The associate pastor called the copier dealer holding the 2015 contract to ask about the current rate. At first, the dealer insisted that the current rate was the "market rate." The dealer bolstered this statement by detailing all of the dealer's supposedly high costs to "service" the machines and provide customers with responsive service, a much higher quality of customer service than any other copier company, the dealer claim. The associate pastor then reminded the dealer that the church's five copier machines had not been serviced in over a year, and that the church had not placed a customer service call to the dealer in almost two years. Despite these rebuttals, the dealer did not seem to yield on the "our prices are high because our services are superior" narrative.
Then the associate pastor pulled back the curtain. He revealed the five other quotes that showed the dealer's rate to be exorbitant and anomalous, to quite simply be not the "market rate." The associate pastor later told me that he could hear the dealer's face turning red with anger. Did the associate pastor just catch the dealer in a lie? The phone call ended moments later when the dealer apparently ran out of sales scripts to say.
A few days later, the associate pastor called the dealer again. This time, he had a proposal for the dealer. The church was primarily interested in reducing expenses to avoid having to layoff staff. So, "would you be willing to reduce our rate to be in line with these other quotes?" The dealer, again citing the relatively high cost of its "superior service business model," said that reducing the rate would be impossible.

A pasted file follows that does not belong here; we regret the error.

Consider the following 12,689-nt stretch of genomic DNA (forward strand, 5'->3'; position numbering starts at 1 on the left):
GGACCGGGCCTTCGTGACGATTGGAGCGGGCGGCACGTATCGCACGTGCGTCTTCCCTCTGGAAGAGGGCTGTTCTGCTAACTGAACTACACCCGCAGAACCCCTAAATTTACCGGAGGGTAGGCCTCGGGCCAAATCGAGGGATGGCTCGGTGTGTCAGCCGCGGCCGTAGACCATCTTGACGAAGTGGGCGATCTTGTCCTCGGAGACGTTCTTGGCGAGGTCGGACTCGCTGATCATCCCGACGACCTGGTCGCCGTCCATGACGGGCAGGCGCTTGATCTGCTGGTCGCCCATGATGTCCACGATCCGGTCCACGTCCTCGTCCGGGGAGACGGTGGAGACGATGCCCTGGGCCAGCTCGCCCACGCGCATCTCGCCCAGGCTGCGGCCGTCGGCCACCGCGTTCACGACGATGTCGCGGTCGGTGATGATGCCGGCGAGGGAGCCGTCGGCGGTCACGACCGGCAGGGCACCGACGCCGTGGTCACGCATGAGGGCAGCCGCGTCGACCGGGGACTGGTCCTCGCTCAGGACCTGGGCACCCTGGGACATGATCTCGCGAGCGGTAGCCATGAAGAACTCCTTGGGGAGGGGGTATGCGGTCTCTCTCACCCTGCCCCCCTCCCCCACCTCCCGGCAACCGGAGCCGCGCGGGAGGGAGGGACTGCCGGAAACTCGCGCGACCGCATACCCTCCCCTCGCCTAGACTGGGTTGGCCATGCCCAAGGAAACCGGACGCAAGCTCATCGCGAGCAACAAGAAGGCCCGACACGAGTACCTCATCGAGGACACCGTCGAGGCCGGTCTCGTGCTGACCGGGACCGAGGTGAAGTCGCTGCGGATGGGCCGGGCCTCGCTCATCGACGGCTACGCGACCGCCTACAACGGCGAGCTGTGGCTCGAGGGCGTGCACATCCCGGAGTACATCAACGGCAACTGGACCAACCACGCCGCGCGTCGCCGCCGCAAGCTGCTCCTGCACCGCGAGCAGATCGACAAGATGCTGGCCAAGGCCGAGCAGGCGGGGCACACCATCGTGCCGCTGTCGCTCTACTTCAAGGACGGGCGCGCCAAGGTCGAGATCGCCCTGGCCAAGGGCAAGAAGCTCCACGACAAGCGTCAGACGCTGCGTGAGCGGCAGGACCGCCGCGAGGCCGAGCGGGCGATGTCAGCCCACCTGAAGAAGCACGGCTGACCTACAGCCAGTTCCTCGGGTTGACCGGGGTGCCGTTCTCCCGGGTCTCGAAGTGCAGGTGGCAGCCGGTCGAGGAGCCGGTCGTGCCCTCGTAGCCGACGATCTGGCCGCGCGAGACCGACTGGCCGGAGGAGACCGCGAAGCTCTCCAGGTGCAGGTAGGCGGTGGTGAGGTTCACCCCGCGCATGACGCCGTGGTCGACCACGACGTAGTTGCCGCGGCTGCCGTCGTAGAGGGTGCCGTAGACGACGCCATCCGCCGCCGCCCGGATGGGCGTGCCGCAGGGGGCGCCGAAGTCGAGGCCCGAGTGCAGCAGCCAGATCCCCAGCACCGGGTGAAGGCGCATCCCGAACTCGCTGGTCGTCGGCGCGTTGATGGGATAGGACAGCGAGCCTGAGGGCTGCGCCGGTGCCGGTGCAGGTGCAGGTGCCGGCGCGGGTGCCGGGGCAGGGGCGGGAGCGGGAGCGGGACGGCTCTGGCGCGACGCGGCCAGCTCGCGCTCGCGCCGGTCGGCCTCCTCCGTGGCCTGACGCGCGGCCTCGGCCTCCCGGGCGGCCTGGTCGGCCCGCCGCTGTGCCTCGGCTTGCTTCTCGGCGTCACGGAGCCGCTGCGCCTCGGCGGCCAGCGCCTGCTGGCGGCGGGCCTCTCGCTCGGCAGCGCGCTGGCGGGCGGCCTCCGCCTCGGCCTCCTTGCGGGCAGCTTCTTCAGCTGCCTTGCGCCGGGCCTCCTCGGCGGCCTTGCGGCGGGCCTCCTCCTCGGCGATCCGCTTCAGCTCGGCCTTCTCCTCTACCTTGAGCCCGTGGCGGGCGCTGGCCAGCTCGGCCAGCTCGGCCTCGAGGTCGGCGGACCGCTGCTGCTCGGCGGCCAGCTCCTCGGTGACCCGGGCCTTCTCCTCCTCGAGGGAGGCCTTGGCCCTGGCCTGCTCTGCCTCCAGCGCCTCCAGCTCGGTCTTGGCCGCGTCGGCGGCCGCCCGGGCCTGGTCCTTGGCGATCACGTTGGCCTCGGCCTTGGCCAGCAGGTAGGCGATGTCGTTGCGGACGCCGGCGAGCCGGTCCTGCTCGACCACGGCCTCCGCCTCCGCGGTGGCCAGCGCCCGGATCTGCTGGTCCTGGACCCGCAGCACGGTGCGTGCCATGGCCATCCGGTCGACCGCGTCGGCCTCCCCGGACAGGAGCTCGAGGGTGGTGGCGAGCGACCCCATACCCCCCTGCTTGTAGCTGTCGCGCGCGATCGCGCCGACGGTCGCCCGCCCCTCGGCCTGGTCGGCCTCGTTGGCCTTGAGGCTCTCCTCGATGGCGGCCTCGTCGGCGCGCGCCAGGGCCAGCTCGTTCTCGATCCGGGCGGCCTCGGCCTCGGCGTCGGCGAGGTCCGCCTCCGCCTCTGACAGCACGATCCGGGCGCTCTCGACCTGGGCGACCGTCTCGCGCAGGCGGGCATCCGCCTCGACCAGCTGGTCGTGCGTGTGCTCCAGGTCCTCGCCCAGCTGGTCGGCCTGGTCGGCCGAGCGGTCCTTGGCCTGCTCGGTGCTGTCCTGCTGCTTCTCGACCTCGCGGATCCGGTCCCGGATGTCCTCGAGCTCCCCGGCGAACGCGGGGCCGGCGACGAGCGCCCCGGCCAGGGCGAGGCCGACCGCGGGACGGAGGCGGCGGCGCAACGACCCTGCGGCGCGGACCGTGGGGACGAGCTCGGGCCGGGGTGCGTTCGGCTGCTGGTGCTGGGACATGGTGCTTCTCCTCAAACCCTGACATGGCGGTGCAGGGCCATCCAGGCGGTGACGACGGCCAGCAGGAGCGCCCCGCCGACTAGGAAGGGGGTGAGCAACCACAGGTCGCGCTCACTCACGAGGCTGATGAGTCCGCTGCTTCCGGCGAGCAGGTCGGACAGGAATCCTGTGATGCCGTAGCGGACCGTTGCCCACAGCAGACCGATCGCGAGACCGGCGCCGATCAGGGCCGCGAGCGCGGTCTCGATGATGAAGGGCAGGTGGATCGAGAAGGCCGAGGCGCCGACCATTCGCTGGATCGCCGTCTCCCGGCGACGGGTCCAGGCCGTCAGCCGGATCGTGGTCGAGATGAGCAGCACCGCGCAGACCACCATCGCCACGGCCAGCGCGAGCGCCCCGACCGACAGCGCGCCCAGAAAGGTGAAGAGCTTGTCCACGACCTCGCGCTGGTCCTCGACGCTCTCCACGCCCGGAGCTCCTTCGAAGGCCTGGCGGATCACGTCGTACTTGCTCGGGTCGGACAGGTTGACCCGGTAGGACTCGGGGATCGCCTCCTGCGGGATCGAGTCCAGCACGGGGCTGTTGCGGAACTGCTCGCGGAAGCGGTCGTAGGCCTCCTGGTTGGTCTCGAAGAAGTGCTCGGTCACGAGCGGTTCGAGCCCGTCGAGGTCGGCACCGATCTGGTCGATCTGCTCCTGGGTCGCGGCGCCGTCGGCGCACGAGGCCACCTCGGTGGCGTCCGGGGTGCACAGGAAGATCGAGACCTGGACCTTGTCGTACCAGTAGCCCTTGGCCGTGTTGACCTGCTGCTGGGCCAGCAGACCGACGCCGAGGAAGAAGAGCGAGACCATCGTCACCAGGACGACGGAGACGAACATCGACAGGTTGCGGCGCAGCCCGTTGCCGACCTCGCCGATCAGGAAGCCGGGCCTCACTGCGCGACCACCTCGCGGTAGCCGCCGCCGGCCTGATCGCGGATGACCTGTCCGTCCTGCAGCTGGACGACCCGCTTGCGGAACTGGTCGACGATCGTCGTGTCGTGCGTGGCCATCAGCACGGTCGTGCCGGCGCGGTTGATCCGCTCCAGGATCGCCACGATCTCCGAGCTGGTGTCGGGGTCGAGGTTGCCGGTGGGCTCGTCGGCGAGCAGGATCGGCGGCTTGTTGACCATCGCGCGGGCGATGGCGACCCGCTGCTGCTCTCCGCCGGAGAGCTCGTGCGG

...unless, that is, the church would be willing to sign a new contract for another five years.
The associate pastor took the dealer's counter-proposal back to the church board for review. While the church appreciated the chance to reduce the rate, they cautioned against extending the church's contractual relationship with the dealer. Specifically, the church board wondered what else the dealer might have been hiding, given the dealer's usurious rates and slippery objection-handing when presented with actual data. So, at the direction of the church board, the associate pastor went back to the dealer to decline the counter-offer to sign another contract.
But the church still wanted the dealer to reduce the rate. The dealer did not budge, and in fact, within weeks, the dealer went from the salesy mode of trying to "upsell" the church in response to the church's complaint to the bully mode of, "what are you going to do about it? you're locked into a contract for another $110,000."
At that point, the church hired Veeto to figure out the best way to end its contractual relationship with the dealer. What the church did not expect, however, is that Veeto would find a gaping loophole that would permit the church to terminate the contract immediately without penalty.
(But...bottom line on top: that is essentially what happened. I'll continue.)